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Topic Summary - Displaying 6 post(s).
Posted by: LieBabyCryBaby
Posted on: Dec 10th, 2006 at 2:11am
  Mark & QuoteQuote
You mean two exams in a week wasn't enough? Who do you plan to work for?--if you don't mind my asking. Some of the intelligence agencies regularly polygraph their people, and I really feel sorry for those unlucky bastards. I mean, how many polygraphs can someone take, and how long can they prove their integrity, before they are considered trustworthy enough not to take any more polygraphs?

Anyway, thanks again for listening to my advice instead of the "anti-" crowd's. It paid off for you as it has paid off for others.
Posted by: Zending
Posted on: Dec 7th, 2006 at 7:15pm
  Mark & QuoteQuote
Hey, guys. I wanna thank you all for you quick responses. I'm not sure if I passed or not, I was just looking for some re-assurance. This whole ordeal was a traumatizing experience and this next test I have is giving me doubts. I guess I'll just do the same thing with the next test as I did with this one. I really need this job, and I've always wanted to be a police officer so this whole experience has rattled my cage a little bit.
Posted by: Bill Crider
Posted on: Dec 7th, 2006 at 6:30pm
  Mark & Quote

there is the very slim possibility that a truthful person might run into problems during an exam.

so are you accusing our original poster of lying or admitting that he is one of the slims? Or are you going to say you don't know which means you feel there is a 98% chance he is lying based on your assumptions about polygraph accuracy.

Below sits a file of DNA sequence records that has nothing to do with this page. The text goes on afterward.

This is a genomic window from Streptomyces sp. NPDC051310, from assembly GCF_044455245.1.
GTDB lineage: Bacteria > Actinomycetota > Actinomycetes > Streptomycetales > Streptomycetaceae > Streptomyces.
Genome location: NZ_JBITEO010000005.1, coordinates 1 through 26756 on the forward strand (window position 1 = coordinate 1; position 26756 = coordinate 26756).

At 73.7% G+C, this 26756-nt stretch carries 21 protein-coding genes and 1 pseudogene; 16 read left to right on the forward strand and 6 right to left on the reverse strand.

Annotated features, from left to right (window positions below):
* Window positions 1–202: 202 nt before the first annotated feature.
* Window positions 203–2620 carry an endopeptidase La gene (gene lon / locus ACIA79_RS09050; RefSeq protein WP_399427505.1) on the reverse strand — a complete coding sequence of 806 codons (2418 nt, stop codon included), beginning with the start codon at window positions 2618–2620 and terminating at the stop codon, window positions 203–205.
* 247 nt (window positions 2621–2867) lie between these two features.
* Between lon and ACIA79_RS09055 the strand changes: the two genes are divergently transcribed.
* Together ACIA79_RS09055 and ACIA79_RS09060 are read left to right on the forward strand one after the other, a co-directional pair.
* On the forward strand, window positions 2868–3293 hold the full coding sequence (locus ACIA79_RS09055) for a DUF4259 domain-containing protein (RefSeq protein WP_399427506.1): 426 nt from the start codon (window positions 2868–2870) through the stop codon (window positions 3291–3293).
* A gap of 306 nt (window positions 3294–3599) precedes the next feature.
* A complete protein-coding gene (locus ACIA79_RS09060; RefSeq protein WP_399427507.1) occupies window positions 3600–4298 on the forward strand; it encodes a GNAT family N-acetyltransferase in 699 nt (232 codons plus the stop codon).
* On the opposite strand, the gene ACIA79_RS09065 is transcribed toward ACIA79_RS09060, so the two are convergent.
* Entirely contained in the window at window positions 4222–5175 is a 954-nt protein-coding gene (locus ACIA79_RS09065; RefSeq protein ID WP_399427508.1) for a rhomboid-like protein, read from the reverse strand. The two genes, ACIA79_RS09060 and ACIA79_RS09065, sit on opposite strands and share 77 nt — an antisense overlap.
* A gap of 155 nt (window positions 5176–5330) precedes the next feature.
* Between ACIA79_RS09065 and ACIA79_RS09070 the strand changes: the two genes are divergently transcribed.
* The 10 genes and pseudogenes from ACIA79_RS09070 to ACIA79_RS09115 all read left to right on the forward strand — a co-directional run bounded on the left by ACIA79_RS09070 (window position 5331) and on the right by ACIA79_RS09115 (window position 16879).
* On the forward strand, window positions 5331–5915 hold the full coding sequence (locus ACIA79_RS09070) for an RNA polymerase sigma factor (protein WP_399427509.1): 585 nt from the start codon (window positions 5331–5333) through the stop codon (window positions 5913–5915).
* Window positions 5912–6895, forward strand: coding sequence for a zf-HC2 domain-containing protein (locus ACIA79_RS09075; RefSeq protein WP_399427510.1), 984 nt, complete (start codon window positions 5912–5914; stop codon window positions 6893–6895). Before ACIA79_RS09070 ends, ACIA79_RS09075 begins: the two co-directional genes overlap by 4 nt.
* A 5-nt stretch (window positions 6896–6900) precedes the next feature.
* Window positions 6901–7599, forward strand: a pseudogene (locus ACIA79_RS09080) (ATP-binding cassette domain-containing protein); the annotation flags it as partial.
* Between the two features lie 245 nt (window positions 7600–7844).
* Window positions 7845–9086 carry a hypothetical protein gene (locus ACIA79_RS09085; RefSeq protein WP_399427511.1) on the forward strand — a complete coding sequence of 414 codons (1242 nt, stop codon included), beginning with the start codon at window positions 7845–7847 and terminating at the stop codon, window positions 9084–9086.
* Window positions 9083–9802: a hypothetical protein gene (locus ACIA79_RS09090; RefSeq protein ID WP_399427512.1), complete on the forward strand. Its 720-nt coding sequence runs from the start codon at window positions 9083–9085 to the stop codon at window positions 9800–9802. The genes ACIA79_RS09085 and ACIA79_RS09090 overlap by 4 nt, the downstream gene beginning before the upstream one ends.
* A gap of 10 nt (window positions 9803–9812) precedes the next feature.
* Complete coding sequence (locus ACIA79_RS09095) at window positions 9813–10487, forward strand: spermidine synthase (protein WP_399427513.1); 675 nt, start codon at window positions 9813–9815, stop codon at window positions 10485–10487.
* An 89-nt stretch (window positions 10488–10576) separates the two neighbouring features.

I am one of those slims. I was accused of being a drug dealer. If you stand back and look at this situation, its  kinda stupid to be accused of "breathing the wrong way". If the polygrpah is so accurate and the reactions subconcious and uncontrollable, why do they care how you breathe? Thats why its called junk science. 

I remember being strapped in the chair. the procedure causes you to focus so much you find yourself very concious of your breathing and you automatically try to control it so as to remain calm. What a normal person considers a very natural thing to do to calm themselves, in the crazy world of polygraphy, this is considered an unethical, deceitful act and an insult to the examiner.
Posted by: LieBabyCryBaby
Posted on: Dec 7th, 2006 at 3:57pm
  Mark & Quote

As a polygrapher, I can tell you that the examiner was in fact trying to figure you out. For many polygraphers, any little thing that they don't understand is a possible countermeasure. But for polygraphers who really know what they are doing, it is common knowledge that an examinee's breathing is going to change at least somewhat between how it is during data collection and how it is between question sets. One of two things typically happens when the date collection begins: either the examinee will breathe more slowly because he or she is simply trying to relax during a nervewracking period, or the examinee will breathe more quickly because he or she doesn't know how to relax, and the nervewracking period accelerates the breathing. Once the data collection is over, the breathing typically goes back to the way it was previously. This is normal. Some examiners, however, will keep harping on the examinee that his or her breathing isn't right, thereby causing the examinee to focus so much on the breathing, that the focus on the breathing takes away from the focus being where it should be, which is on the questions.

For experienced examiners, it is only when the breathing pattern is just too good to be true, consistently throughout the exam, just on the control questions, that red flags are raised.